Dr. Aryn Bordman explains what steps pet owners need to do if they plan on traveling with their pets during the holiday season.

With the holiday season right around the corner, many Las Vegas residents will be making plans to travel to see friends, family or to simply enjoy some time off with their loved ones. Since the holidays are a popular time for traveling, it’s only fair to want to include our pets during our travels.

Traveling with your pet can be stressful but your veterinarian can help with some of the processes. However, it does not replace your own research as to what you will need for your trip and your pet’s paperwork.

Up-to-Date on Vaccines?

Are you traveling to areas with a high mosquito population, a forested area with ticks, spending time near lakes? Have heartworm, tick, and flea prevention on board, and the Lyme vaccine. If you are going to be near water sources, you should consider the leptospirosis vaccine for your pet.

While traveling, it’s important to protect your pets from excess heat and dehydration. Just like you would for yourself, make sure your pet has access to plenty of water and take breaks during your treks to recuperate.

These are easy preventative measures to protect your pets from potentially life-threatening diseases. When traveling with your pet, it’s important to understand the requirements of the state you’re traveling to regarding the movement of animals across state borders.

Road Trips

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Most often an interstate health certificate is necessary. If you plan on driving or taking road trips with your pet, make sure your pet is comfortable in the car. If your pet is very anxious while driving, this can make for a very stressful road trip. Try to train your pet to be calm while in the car. This is best done ahead of time.

If your pet is anxious regardless, then find ways to help them calm down. Calming collars or sprays (such as Adaptil or Feliway) are good first steps to try. If your pet is still anxious, medication prescribed by your veterinarian may be necessary to keep them relaxed. Depending on the length of travel, it may be recommended to withhold food the morning before travel to avoid motion sickness while in the car. Water access is still important, but make sure to make some stops on the way to allow your pet to relieve themselves.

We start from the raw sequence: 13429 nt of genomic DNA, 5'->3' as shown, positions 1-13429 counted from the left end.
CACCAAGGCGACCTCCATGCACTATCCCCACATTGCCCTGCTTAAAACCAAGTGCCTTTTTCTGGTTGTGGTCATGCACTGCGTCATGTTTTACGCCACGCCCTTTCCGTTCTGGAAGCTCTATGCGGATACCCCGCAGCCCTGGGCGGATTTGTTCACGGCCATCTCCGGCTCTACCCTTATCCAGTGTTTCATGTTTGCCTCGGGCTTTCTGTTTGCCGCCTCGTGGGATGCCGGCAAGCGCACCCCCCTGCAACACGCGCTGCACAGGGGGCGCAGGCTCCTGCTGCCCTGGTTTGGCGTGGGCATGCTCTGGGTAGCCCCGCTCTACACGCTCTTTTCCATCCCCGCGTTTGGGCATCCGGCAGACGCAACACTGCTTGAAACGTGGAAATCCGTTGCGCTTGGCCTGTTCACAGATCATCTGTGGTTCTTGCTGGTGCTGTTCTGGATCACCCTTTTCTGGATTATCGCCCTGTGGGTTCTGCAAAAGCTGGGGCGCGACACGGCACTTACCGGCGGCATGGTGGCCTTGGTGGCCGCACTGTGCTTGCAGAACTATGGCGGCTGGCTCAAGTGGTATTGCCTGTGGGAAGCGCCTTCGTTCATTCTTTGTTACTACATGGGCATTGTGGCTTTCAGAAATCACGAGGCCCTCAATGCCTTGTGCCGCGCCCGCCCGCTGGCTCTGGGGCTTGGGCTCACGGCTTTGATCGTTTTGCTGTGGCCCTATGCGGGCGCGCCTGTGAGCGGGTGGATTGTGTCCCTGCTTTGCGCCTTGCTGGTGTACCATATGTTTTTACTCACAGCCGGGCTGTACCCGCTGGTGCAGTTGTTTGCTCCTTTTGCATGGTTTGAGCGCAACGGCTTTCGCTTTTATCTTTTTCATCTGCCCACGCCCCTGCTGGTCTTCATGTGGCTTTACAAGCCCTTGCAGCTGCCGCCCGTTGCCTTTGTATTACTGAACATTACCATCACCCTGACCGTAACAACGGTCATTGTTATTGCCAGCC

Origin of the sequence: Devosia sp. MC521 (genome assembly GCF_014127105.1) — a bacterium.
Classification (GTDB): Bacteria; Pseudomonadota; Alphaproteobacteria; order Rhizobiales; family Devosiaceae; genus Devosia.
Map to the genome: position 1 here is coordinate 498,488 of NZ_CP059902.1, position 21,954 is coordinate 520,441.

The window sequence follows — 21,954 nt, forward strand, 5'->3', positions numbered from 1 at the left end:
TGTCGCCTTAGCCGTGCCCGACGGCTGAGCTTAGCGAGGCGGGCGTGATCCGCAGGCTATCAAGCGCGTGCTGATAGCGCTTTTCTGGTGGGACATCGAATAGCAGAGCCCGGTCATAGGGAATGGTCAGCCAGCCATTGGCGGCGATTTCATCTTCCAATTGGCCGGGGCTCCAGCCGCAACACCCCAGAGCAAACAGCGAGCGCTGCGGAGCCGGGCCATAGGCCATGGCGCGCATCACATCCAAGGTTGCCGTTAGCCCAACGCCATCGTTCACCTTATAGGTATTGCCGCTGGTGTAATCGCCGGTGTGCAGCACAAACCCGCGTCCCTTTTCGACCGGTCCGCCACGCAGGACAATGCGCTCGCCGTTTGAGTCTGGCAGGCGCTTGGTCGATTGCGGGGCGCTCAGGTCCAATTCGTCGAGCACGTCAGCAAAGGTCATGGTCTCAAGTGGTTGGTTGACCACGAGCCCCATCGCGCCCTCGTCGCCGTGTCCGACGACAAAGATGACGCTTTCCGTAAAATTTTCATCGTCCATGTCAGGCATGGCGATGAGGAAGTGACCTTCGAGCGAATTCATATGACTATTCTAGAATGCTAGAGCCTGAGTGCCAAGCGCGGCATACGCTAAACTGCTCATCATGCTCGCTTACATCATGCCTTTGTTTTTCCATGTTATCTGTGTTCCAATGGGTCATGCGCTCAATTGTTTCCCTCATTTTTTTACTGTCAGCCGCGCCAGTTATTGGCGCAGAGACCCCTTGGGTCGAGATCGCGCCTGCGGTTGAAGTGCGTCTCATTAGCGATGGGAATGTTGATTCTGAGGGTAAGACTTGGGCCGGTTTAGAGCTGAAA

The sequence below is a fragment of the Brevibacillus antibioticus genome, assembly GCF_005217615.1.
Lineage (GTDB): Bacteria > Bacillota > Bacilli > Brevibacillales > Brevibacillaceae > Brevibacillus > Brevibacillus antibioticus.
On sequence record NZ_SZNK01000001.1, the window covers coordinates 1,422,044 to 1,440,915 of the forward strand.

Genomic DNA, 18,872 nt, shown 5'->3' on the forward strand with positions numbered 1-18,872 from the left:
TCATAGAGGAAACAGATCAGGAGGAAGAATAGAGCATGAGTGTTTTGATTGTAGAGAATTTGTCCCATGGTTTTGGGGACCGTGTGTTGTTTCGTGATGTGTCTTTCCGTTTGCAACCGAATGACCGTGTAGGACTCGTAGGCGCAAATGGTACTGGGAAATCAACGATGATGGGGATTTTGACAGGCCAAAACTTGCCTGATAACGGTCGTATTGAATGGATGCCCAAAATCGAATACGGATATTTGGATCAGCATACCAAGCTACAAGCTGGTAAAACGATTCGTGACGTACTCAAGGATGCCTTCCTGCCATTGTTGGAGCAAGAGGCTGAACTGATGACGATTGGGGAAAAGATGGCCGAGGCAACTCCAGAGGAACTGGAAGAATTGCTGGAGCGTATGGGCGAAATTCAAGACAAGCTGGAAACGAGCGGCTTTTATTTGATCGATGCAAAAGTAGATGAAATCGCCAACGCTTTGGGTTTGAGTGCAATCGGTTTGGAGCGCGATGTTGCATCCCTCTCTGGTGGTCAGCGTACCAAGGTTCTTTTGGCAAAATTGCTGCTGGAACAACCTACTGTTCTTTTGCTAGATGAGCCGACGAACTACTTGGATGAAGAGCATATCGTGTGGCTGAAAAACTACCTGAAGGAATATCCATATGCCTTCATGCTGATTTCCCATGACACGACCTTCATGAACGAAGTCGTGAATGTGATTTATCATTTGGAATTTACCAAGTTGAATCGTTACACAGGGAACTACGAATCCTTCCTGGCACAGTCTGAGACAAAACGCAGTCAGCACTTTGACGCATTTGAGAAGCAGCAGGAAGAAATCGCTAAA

If you’re traveling with cats, having a nice-sized crate for them to be able to lay down in with enough space for a small litter box and a secured water source is recommended. However, your cat may not be interested in water, eating, or using the litterbox until they’re no longer in the car. Take this into consideration with how long you intend to drive as you don’t want them to become dehydrated during your travels.

Make sure you keep your car cool! A long drive can become very hot and certain breeds are more susceptible to overheating, primarily brachycephalics or squishy-faced dogs, like Bulldogs, Boxers, Shih-Tzus, and even some Pit bulls. But any dog can be affected by the heat. Make sure your car’s AC is working and that your pet has access to plenty of water.


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Similar to road trips, it’s important to make sure your pet is comfortable with travel if you plan on flying with your pet. Having an international health certificate is required and it’s important to plan months in advance to ensure that your pet meets all the necessary requirements to travel. Be sure to also check with the airline’s pet policies on what they do and do not allow when it comes to traveling with pets.

If your pet is prone to motion sickness, treating this ahead of time can help make traveling easier for your furry friend. Depending on the length of the flight, it may be recommended to not feed them, or only feed a small amount of food, to reduce their risk of vomiting while in the air.

Know the laws and requirements. Interstate and international health certificates are important pieces of paperwork to have if you plan on traveling with your pet, and you may also need proof of vaccination status.

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